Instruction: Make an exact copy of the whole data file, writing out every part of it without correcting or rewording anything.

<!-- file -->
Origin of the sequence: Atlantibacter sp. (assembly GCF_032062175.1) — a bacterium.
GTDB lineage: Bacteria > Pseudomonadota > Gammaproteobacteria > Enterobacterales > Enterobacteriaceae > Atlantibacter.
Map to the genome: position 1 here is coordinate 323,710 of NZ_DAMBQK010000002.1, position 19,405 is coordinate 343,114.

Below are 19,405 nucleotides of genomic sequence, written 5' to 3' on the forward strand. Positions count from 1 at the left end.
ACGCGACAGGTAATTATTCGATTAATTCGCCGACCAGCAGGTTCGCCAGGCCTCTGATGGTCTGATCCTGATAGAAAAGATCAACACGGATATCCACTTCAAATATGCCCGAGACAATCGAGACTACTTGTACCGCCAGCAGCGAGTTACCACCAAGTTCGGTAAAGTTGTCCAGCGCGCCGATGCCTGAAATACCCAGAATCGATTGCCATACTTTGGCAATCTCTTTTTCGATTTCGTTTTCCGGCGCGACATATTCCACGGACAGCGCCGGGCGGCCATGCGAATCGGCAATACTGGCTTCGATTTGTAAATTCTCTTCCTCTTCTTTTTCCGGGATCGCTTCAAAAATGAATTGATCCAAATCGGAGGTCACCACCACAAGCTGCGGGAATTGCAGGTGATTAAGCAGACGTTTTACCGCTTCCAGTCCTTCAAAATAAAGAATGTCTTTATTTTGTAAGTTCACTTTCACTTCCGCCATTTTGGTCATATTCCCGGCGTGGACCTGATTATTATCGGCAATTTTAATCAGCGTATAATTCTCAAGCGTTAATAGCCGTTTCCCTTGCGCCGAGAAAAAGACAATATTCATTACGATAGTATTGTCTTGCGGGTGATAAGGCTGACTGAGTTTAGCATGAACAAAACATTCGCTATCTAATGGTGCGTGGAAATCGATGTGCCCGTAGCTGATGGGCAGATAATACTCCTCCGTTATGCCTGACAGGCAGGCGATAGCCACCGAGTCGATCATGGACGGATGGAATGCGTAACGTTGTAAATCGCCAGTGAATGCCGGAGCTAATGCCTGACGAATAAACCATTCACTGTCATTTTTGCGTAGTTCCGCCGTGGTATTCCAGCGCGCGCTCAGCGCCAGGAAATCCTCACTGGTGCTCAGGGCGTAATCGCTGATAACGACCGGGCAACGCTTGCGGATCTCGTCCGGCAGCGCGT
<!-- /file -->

Origin of the sequence: Atlantibacter sp. (assembly GCF_032062175.1) — a bacterium.
GTDB lineage: Bacteria > Pseudomonadota > Gammaproteobacteria > Enterobacterales > Enterobacteriaceae > Atlantibacter.
Map to the genome: position 1 here is coordinate 323,710 of NZ_DAMBQK010000002.1, position 19,405 is coordinate 343,114.

Below are 19,405 nucleotides of genomic sequence, written 5' to 3' on the forward strand. Positions count from 1 at the left end.
ACGCGACAGGTAATTATTCGATTAATTCGCCGACCAGCAGGTTCGCCAGGCCTCTGATGGTCTGATCCTGATAGAAAAGATCAACACGGATATCCACTTCAAATATGCCCGAGACAATCGAGACTACTTGTACCGCCAGCAGCGAGTTACCACCAAGTTCGGTAAAGTTGTCCAGCGCGCCGATGCCTGAAATACCCAGAATCGATTGCCATACTTTGGCAATCTCTTTTTCGATTTCGTTTTCCGGCGCGACATATTCCACGGACAGCGCCGGGCGGCCATGCGAATCGGCAATACTGGCTTCGATTTGTAAATTCTCTTCCTCTTCTTTTTCCGGGATCGCTTCAAAAATGAATTGATCCAAATCGGAGGTCACCACCACAAGCTGCGGGAATTGCAGGTGATTAAGCAGACGTTTTACCGCTTCCAGTCCTTCAAAATAAAGAATGTCTTTATTTTGTAAGTTCACTTTCACTTCCGCCATTTTGGTCATATTCCCGGCGTGGACCTGATTATTATCGGCAATTTTAATCAGCGTATAATTCTCAAGCGTTAATAGCCGTTTCCCTTGCGCCGAGAAAAAGACAATATTCATTACGATAGTATTGTCTTGCGGGTGATAAGGCTGACTGAGTTTAGCATGAACAAAACATTCGCTATCTAATGGTGCGTGGAAATCGATGTGCCCGTAGCTGATGGGCAGATAATACTCCTCCGTTATGCCTGACAGGCAGGCGATAGCCACCGAGTCGATCATGGACGGATGGAATGCGTAACGTTGTAAATCGCCAGTGAATGCCGGAGCTAATGCCTGACGAATAAACCATTCACTGTCATTTTTGCGTAGTTCCGCCGTGGTATTCCAGCGCGCGCTCAGCGCCAGGAAATCCTCACTGGTGCTCAGGGCGTAATCGCTGATAACGACCGGGCAACGCTTGCGGATCTCGTCCGGCAGCGCGT